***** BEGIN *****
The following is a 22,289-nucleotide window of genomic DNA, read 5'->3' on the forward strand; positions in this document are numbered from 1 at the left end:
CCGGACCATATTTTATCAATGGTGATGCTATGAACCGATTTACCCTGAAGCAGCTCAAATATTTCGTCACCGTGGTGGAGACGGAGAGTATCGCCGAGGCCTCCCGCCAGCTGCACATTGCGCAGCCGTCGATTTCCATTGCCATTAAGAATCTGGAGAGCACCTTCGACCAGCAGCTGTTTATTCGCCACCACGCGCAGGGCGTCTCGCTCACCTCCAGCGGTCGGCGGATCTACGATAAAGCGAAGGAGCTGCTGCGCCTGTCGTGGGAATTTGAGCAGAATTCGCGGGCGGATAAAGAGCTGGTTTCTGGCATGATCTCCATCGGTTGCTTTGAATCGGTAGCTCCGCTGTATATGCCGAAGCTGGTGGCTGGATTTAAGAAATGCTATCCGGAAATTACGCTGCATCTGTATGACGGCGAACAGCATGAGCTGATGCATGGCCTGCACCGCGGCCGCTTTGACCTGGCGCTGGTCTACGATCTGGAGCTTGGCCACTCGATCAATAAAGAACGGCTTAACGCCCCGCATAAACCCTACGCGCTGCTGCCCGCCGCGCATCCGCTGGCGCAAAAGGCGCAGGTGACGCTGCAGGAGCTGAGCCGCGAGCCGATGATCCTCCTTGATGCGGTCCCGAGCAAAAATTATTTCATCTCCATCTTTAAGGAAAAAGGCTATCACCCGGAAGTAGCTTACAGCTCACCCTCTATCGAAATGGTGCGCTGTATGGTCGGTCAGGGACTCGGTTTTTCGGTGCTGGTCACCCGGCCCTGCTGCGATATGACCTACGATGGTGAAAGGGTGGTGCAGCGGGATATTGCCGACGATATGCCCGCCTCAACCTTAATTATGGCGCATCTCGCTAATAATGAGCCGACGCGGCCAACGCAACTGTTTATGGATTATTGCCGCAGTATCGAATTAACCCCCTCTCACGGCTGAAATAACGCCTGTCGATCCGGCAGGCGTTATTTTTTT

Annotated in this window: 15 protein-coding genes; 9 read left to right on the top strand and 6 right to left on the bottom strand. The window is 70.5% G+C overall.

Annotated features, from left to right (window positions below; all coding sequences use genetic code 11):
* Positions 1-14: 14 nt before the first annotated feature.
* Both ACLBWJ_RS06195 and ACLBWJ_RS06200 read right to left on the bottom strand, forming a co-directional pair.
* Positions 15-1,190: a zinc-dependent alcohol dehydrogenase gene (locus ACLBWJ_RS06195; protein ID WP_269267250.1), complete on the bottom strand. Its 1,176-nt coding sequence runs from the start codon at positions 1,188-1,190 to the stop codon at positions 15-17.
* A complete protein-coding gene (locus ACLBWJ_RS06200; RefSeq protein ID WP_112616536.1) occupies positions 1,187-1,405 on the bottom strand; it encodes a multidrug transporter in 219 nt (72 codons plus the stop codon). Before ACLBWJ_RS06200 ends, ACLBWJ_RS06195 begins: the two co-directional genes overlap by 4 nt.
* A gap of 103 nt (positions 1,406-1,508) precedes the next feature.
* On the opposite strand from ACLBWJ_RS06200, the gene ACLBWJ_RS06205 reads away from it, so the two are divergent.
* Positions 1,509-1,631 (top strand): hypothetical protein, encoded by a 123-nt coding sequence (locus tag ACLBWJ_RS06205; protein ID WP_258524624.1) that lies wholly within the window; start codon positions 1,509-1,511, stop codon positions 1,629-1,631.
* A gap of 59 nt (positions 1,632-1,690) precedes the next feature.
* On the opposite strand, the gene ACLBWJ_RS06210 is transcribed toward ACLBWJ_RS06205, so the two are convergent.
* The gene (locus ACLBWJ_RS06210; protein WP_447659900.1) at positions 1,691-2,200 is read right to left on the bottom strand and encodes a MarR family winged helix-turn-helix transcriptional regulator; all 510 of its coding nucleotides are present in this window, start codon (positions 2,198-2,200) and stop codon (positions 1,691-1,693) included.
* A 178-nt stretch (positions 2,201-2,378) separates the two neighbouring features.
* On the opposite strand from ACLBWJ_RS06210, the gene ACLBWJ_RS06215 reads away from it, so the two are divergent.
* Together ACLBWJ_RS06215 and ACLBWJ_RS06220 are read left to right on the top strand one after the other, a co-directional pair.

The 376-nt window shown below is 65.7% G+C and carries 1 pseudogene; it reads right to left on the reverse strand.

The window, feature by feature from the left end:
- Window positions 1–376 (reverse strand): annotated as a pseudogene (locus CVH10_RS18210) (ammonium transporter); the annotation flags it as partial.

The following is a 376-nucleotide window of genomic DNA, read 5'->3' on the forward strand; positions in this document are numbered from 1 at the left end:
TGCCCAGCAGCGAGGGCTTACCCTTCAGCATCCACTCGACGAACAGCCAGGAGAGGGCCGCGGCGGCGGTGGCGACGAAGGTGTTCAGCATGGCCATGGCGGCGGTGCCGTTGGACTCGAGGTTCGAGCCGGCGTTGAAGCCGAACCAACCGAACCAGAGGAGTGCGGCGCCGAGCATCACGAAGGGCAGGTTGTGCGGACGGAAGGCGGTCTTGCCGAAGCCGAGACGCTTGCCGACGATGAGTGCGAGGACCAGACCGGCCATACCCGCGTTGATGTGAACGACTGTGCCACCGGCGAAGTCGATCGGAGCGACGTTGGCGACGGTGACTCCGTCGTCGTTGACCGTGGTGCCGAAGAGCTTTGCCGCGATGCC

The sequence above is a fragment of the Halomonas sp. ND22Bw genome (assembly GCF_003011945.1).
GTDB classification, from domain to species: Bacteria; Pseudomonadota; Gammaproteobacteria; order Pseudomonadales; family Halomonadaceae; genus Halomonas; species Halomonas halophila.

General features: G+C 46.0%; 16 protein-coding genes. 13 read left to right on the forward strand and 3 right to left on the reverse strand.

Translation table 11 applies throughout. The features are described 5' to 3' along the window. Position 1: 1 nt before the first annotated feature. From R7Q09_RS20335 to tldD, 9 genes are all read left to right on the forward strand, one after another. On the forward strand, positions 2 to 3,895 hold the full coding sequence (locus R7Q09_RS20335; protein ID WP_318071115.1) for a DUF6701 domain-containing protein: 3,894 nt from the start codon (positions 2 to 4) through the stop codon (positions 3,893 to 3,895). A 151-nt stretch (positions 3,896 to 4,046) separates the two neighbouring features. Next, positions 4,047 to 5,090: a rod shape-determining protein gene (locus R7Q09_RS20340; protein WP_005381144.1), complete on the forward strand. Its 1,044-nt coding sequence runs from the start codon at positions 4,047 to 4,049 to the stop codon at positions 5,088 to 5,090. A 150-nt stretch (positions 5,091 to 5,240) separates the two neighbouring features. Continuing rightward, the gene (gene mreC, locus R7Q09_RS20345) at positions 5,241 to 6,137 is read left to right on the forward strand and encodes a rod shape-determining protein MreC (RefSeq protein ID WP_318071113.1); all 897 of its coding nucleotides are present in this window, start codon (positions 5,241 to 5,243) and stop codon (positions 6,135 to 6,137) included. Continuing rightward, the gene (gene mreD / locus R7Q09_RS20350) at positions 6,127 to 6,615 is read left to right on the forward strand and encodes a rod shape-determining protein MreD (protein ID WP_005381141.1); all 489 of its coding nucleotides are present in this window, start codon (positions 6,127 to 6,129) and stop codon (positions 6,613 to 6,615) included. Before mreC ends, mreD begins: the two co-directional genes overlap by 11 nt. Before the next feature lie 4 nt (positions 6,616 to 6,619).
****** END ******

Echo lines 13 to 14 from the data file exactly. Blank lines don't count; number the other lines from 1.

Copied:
* On the opposite strand, the gene ACLBWJ_RS06210 is transcribed toward ACLBWJ_RS06205, so the two are convergent.
* The gene (locus ACLBWJ_RS06210; protein WP_447659900.1) at positions 1,691-2,200 is read right to left on the bottom strand and encodes a MarR family winged helix-turn-helix transcriptional regulator; all 510 of its coding nucleotides are present in this window, start codon (positions 2,198-2,200) and stop codon (positions 1,691-1,693) included.